Who Was Behind Attacks On Google?
MELISSA BLOCK, host:
From NPR News, this is ALL THINGS CONSIDERED. I'm Melissa Block.
ROBERT SIEGEL, host:
And I'm Robert Siegel.
Last month, Google announced that the hacking attacks it and other companies had experienced originated in China. Well, now, according to a story in today's New York Times, investigators looking into those attacks have linked them to two Chinese schools; one is a university and the other is a vocational school.
Reporter John Markoff, who covers technology and computer security for the Times, joins us from the paper's San Francisco bureau.
Welcome to the program.
Mr. JOHN MARKOFF (Journalist, The New York Times): Hi, Robert.
SIEGEL: And you reported the schools are Shanghai Jiaotong University and Lanxiang Vocational School. What do you know about these schools?
Mr. MARKOFF: Well, the school in Shanghai is sort of the equivalent of the MIT of China. It has a world-class computer science program. The vocational school was started by a former member of the People's Liberation Army and it does feed students into the military. It's large but it's more like a state school. It's not an elite school.
SIEGEL: Mm-hmm. Now, you say the school feeds some students into the military. People had wondered if these attacks had not originated with the Chinese military. Does your story suggest that they didn't?
Mr. MARKOFF: You know, I think we're still very much in the wilderness of mirrors. You know, Google said they had some confidence that the intrusions came from China, but it did not give any meaningful detail.
What was known before this from other companies that were involved in the investigation was that there were trails leading back to Taiwan, where some of the command and control servers for the intrusions were, and to a computer server center in Texas. And this basically takes the trail one step back, albeit to the Chinese mainland.
SIEGEL: When we speak of this investigation, by the way, what kind of investigation is this that you're reporting on?
Mr. MARKOFF: Well, I think that the visibility into the investigation is limited, at least by me. We know that Google contacted the National Security Agency and asked for help in the days after it went public with the intrusions. We know that law enforcement is involved. And we know that the companies themselves are trying to do detective work to find out ultimately where the intrusions came from.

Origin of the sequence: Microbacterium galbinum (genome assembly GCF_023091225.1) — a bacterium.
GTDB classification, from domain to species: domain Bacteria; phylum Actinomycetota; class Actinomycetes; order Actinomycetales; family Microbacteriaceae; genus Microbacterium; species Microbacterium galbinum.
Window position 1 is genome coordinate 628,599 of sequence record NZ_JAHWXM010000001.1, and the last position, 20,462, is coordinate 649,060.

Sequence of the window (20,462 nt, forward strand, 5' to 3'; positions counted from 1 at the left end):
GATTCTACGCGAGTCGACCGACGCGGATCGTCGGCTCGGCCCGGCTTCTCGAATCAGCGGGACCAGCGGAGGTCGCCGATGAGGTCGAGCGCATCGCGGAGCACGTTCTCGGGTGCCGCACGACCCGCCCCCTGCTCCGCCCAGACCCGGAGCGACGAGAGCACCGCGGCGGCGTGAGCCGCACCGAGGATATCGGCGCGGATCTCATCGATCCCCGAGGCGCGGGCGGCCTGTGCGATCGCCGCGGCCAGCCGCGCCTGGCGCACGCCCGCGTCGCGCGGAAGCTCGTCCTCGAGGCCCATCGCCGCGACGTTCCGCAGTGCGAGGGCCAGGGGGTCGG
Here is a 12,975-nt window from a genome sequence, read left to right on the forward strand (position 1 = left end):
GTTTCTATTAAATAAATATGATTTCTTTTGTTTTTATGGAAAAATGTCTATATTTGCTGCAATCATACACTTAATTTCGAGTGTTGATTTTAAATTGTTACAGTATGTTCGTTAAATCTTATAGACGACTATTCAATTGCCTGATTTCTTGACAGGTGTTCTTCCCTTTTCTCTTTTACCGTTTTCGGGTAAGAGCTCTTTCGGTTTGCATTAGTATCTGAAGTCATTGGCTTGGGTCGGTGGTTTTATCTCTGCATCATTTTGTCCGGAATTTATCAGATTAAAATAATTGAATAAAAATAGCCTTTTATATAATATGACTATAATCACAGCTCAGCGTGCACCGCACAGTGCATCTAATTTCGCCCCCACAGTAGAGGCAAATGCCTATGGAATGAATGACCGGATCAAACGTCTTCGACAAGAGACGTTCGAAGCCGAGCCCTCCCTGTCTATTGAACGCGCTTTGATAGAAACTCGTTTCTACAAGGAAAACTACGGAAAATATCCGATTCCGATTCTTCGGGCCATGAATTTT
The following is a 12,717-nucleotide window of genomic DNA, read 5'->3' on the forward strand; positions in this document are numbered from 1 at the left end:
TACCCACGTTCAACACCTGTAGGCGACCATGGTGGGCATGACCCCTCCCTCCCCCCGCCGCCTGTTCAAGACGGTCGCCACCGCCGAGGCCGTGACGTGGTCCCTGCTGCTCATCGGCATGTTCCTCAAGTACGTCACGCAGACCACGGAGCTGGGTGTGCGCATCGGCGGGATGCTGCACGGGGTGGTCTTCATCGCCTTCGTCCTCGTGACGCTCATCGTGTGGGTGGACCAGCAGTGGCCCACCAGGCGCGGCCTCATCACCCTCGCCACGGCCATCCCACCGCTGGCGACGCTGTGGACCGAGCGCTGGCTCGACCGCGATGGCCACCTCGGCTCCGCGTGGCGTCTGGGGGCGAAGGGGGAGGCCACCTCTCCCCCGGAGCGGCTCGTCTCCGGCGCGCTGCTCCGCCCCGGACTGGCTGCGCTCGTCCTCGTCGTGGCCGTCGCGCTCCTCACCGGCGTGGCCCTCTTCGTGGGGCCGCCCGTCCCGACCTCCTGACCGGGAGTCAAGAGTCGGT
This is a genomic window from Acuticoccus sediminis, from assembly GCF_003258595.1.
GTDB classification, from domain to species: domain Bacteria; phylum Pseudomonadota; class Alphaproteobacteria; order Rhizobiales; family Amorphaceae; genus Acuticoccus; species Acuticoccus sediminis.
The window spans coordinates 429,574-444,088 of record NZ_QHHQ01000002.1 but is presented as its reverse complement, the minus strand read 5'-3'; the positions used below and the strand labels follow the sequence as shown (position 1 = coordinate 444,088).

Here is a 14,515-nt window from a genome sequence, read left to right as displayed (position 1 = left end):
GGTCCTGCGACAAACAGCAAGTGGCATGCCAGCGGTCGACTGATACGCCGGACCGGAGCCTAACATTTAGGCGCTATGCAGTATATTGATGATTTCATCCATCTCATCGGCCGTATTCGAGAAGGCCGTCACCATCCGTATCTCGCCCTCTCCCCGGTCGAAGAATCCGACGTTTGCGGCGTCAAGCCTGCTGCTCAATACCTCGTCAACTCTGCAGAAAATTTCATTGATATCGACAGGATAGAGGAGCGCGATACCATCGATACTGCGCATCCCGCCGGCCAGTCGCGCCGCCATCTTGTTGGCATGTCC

SIEGEL: You report that in once case, there's been a link made not just to a school but to a particular class taught by a particular teacher.
Mr. MARKOFF: Yes, I mean, I still have to say that I don't know the name of the teacher. I was simply told that investigators had found some linkage to a particular class at the vocational school, and that the class was taught by a computer scientist from Kiev.
SIEGEL: Well, what have you heard about what I guess might be the most benign explanation for these attacks, which is on the level of student prank or misbehavior? Is the level of the attacks such that they could have been uncoordinated by a handful of very gifted computer undergraduates, say?
Mr. MARKOFF: Probably not. There are aspects of the intrusions that suggest great sophistication. And so the fact that the flaws that they used to gain initial entry were not publicly known, were not known by anybody, even by Microsoft. I mean, the initial intrusion vector was through a version of Microsoft's Web browser. That is the kind of expertise that suggests a professional attacker.
SIEGEL: So far as you know, is the hacking still going on? Or has it stopped? Or is someone lying low? What do you hear?
Mr. MARKOFF: I have not heard of new intrusions. Although I think there are, you know, people have found evidence of fingerprints. So there is forensic information to be gathered.
SIEGEL: Are we likely to see any more formal public result of this investigation? Or is it something that's likely to be kept quiet for a long time?
Mr. MARKOFF: You know, I've heard this is extremely sensitive. The U.S. government is involved. Google has said that they intend to negotiate or discuss things with the Chinese. And I think what we will hear, in a way, depends on the outcome of those discussions.
SIEGEL: And do you know if the Chinese are cooperating at all so far in the investigation?
Mr. MARKOFF: I do not, but I don't believe so.
SIEGEL: Okay. John Markoff, thanks a lot for talking with us.
Mr. MARKOFF: Thank you.
SIEGEL: That's reporter John Markoff, who covers technology and computer security for The New York Times.
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